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Honduras: News & Updates

Honduras did not experience civil war in the 1980s, but its geography (bordering El Salvador, Guatemala and Nicaragua) made it a key location for US military operations: training Salvadoran soldiers, a base for Nicaraguan contras, military exercises for US troops. The notorious Honduran death squad Battalion 316 was created, funded and trained by the US. The state-sponsored terror resulted in the forced disappearances and extrajudicial killings of approximately 200 people during the 1980s. Many more were abducted and tortured. The 2009 military coup d’etat spawned a resurgence of state repression against the civilian population that continues today.

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WASHINGTON — President Trump on Monday broadened his assault on the nation’s immigration system, issuing a new rule targeting legal immigrants who want to remain in the United States but whose lack of financial resources is judged likely to make them a burden on taxpayers.

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On Friday, August 9, 2019, after more than 18 months of illegal and very abusive detention by the U.S. and Canadian-backed Honduran regime, political prisoners Edwin Espinal and Raul Martínez were let out of a maximum security military prison. They are out on bail pending their “trial” on trumped up charges filed by the regime.
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Two days after the November 2016 elections that brought him to office, president-elect Donald Trump had a 90-minute meeting with President Barack Obama in the Oval Office of the White House. “We discussed a lot of different situations, some wonderful, some difficulties,” Trump told the media afterward. He later revealed that the major “difficulty” discussed was the North Korean nuclear threat.
 

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BOGOTA (Thomson Reuters Foundation) - Four LGBT+ people are murdered every day in Latin America and the Caribbean, according to “alarming” new research released on Thursday by a regional network of gay rights groups.

At least 1,300 LGBT+ people have been murdered in the region in the past five years, with Colombia, Mexico and Honduras accounting for nearly 90 percent of all deaths, according to data collected by the network of 10 groups.

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Riot police have clashed with protesters in Honduras after thousands of people took to the streets of the capital on Tuesday to urge President Juan Orlando Hernández to step down, days after he was forced to deny taking money from drug gangs to secure his election in 2013.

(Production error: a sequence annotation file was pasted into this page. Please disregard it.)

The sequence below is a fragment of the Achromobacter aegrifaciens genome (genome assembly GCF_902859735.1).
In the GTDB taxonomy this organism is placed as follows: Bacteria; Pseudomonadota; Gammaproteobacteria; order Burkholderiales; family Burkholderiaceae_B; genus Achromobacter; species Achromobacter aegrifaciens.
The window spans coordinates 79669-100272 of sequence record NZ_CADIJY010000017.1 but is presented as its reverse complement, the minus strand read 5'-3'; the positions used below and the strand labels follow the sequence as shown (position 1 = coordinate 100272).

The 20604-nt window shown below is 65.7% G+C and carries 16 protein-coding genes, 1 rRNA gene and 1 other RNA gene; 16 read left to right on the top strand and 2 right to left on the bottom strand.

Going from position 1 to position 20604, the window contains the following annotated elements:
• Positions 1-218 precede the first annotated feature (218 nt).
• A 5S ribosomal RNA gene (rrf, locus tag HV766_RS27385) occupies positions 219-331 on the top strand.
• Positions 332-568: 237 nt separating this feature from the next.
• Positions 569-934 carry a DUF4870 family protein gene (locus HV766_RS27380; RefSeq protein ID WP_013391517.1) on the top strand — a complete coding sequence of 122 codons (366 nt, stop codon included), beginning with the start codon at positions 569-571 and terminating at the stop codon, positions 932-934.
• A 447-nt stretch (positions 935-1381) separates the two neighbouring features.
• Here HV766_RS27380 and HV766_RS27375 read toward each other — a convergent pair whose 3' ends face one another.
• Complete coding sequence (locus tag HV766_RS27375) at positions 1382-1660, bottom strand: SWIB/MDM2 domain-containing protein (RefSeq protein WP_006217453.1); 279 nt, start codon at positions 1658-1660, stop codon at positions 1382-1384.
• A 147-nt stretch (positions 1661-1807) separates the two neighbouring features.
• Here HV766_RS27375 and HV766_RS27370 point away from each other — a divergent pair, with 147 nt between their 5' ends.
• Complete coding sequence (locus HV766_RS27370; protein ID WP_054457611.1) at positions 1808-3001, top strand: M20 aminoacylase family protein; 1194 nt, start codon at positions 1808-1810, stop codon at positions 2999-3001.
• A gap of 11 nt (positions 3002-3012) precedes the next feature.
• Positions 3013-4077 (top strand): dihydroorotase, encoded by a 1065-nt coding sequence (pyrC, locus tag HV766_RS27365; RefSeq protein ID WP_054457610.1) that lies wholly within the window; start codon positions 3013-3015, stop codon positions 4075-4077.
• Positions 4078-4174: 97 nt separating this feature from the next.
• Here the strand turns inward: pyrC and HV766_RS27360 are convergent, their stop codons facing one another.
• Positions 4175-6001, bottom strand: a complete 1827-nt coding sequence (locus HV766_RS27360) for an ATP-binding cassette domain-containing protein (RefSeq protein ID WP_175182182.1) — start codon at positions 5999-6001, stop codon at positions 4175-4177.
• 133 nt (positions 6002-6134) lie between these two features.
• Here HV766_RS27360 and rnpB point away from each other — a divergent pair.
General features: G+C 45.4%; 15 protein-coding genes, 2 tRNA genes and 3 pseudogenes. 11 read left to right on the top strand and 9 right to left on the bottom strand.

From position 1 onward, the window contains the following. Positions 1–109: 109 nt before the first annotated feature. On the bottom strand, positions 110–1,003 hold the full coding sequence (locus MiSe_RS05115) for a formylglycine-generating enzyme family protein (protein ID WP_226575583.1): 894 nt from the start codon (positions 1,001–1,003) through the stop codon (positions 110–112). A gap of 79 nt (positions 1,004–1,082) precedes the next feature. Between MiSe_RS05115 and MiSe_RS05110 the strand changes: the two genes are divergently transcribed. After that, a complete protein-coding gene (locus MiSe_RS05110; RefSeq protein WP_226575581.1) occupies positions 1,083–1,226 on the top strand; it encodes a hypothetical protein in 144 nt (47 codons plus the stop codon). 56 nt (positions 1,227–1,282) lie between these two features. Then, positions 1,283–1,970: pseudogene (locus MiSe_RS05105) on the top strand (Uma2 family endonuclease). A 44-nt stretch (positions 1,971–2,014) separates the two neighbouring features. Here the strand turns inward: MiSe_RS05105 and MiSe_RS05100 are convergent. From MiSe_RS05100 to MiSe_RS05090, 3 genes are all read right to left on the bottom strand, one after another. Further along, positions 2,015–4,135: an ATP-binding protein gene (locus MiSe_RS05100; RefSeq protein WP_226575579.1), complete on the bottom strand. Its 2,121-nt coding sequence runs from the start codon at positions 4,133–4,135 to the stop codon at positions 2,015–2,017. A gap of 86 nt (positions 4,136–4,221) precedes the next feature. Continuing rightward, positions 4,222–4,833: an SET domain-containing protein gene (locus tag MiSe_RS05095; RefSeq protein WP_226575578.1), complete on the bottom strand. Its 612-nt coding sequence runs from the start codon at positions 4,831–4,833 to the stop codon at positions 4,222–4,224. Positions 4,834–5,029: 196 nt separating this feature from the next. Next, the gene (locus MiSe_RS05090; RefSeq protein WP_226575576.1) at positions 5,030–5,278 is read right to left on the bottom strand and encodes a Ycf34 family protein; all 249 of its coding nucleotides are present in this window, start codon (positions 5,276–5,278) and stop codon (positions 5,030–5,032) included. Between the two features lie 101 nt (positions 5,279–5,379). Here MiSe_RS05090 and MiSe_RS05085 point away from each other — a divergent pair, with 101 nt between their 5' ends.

The premises of at least three businesses in the city were set on fire after protests turned violent, officials said, and riot police clashed with demonstrators while attempting to disperse the crowd with teargas and water cannons.

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At least five union activists were murdered in Guatemala in 2018, and union leaders and members in Guatemala and Honduras suffered dozens of incidents over the past year for standing up for worker rights, including restriction of union rights, intimidation, harassment, illegal detention, death threats and attempted murder, according to two new reports.

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Honduran President Juan Orlando Hernández was identified on August 2 as a co-conspirator in a drug trafficking and money laundering case against his brother, according to document filed in U.S. district court. Prosecutors say $1.5 million in drug proceeds was used to help elect him in 2013. Hernández responds saying he is a foe of traffickers who are out for revenge against him.
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The ACLU said that more than 900 parents and children, including babies, have been separated by U.S. border authorities since U.S. District Judge Dana M. Sabraw, a George W. Bush appointee in San Diego, ordered the government to reunite more than 2,700 children with their parents more than a year ago. "It is shocking that the Trump administration continues to take babies from their parents," said Lee Gelernt, deputy director of the ACLU's Immigrants' Rights Project. "The administration must not be allowed to circumvent the court order over infractions like minor traffic violations."
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